Wait, what? A honey bee swarm is coming to the Hudson Valley? Does that mean swarms of honey bees will be chasing people down the streets?

For starters, this isn't the movies or a cartoon so bees won't be chasing you down the street. My first reaction to a swarm of anything is not good, because it just sounds awful. However, honey bee swarms are completely natural and occur every year.

So what is a honey bee swarm? It's the bee's natural way of reproduction to be exact. During this process, a single colony of bees will split into multiple more distinct colonies. This process usually takes place in spring, most times within a two to three-week period.

Over the course of the year, worker bees will make what is called 'queen cups', and as the colony is preparing to swarm, the queen will lay eggs in the cups. New queens will be raised, and the colony will swarm as soon as these queen cups are capped, according to Wikipedia.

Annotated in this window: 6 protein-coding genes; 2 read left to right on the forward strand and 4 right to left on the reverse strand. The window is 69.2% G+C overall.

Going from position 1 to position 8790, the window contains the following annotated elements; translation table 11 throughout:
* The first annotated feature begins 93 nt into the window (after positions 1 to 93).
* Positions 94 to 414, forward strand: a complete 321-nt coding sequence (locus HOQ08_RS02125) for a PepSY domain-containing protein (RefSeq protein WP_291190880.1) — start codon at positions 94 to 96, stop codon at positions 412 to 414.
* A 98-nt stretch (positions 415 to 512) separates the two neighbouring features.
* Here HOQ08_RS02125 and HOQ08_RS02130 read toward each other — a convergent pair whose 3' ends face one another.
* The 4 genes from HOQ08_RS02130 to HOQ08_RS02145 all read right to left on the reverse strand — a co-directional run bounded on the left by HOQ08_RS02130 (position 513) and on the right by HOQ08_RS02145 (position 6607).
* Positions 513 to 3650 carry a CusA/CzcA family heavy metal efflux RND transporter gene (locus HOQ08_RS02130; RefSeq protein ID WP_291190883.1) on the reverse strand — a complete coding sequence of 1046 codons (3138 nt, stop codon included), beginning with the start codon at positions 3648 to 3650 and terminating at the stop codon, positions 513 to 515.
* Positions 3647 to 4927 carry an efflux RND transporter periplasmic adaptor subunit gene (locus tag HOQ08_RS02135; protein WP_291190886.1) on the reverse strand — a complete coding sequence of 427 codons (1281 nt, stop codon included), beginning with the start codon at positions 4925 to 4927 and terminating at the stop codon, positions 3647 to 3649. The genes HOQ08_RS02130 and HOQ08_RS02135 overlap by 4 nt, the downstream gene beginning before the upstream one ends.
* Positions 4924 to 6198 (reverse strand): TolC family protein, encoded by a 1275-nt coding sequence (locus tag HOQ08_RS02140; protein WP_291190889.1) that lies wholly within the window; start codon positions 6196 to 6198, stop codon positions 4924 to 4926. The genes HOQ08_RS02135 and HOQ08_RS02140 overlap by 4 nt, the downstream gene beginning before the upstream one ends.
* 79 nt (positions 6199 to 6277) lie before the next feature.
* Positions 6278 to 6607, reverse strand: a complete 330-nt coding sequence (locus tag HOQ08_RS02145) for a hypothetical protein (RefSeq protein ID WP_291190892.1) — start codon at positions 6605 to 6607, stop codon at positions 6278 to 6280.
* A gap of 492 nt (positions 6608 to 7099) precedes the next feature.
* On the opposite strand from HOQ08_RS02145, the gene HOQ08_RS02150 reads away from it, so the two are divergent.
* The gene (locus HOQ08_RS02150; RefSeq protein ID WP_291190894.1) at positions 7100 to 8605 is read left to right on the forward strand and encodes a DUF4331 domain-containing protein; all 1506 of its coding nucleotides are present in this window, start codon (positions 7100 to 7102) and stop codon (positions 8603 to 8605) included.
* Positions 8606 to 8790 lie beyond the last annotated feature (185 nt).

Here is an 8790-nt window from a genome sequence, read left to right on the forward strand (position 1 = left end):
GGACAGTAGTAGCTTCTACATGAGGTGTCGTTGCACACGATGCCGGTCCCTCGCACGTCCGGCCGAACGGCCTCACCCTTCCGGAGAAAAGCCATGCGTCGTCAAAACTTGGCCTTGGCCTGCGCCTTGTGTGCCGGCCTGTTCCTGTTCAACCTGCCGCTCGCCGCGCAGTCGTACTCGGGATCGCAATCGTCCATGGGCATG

You will see swarms of honey bees in the Hudson Valley anytime from mid-May through mid-July. The size of a typical honey bee swarm is roughly the size of a soccer ball but can vary, being either bigger or smaller, according to Cornell University. When they are clustered together is the best time for bee catchers to gather.

These swarms may sound a little scary, but they typically won't be aggressive towards you, unless they are provoked. So, pretty much, leave them alone and they will leave you alone. Sounds pretty easy. If you do encounter a swarm of bees on your property, call a professional to remove the bees safely.

Bees are just one of the creatures emerging from hibernation. There are many more that you can expect to see roaming the Hudson Valley.

Creatures Emerging From Hibernation in the Hudson Valley

There are many different creatures that hibernate during those colder months, like other mammals, reptiles, amphibians, and insects according to New York State Parks Department.

See what sort of animals could be waking up in your Hudson Valley neighborhood in March and April.

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